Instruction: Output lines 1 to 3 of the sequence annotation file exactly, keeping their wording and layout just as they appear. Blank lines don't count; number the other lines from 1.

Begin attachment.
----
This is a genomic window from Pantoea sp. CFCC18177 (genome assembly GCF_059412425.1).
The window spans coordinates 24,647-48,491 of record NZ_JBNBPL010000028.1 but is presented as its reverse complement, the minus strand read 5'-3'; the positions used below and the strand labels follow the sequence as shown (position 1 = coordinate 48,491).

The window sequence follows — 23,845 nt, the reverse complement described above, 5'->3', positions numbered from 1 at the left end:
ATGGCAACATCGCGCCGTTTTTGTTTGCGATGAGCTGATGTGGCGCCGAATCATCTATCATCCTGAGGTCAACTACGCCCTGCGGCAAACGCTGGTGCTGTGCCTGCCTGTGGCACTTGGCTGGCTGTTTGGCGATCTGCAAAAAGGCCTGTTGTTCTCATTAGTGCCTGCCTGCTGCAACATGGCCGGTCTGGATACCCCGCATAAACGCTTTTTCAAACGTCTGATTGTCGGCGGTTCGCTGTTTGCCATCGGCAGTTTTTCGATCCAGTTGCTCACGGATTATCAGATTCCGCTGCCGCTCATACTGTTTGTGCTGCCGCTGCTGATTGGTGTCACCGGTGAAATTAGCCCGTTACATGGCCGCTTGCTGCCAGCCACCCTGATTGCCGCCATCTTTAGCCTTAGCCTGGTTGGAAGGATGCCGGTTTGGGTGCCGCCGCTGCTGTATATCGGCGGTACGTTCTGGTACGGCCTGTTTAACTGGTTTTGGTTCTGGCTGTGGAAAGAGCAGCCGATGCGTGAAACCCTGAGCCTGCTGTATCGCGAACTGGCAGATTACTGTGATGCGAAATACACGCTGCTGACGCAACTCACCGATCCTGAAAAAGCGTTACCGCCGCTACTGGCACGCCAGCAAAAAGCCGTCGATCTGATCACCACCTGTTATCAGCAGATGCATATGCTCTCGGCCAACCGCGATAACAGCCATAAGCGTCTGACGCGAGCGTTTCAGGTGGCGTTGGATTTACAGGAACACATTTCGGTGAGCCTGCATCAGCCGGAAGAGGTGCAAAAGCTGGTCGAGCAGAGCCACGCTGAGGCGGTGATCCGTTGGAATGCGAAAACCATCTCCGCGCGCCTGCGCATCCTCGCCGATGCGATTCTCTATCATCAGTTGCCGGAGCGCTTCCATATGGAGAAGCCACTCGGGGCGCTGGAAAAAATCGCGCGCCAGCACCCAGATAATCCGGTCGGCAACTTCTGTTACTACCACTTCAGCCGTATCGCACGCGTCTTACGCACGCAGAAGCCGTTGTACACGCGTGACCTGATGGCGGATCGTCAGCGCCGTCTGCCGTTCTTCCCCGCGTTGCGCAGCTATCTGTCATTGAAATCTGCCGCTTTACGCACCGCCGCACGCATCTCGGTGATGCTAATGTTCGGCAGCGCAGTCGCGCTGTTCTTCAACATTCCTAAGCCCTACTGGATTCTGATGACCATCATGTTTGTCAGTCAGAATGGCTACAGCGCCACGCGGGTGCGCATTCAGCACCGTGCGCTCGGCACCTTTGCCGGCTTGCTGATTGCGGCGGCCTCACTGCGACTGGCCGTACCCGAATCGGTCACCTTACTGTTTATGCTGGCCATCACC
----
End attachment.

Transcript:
This is a genomic window from Pantoea sp. CFCC18177 (genome assembly GCF_059412425.1).
The window spans coordinates 24,647-48,491 of record NZ_JBNBPL010000028.1 but is presented as its reverse complement, the minus strand read 5'-3'; the positions used below and the strand labels follow the sequence as shown (position 1 = coordinate 48,491).

The window sequence follows — 23,845 nt, the reverse complement described above, 5'->3', positions numbered from 1 at the left end: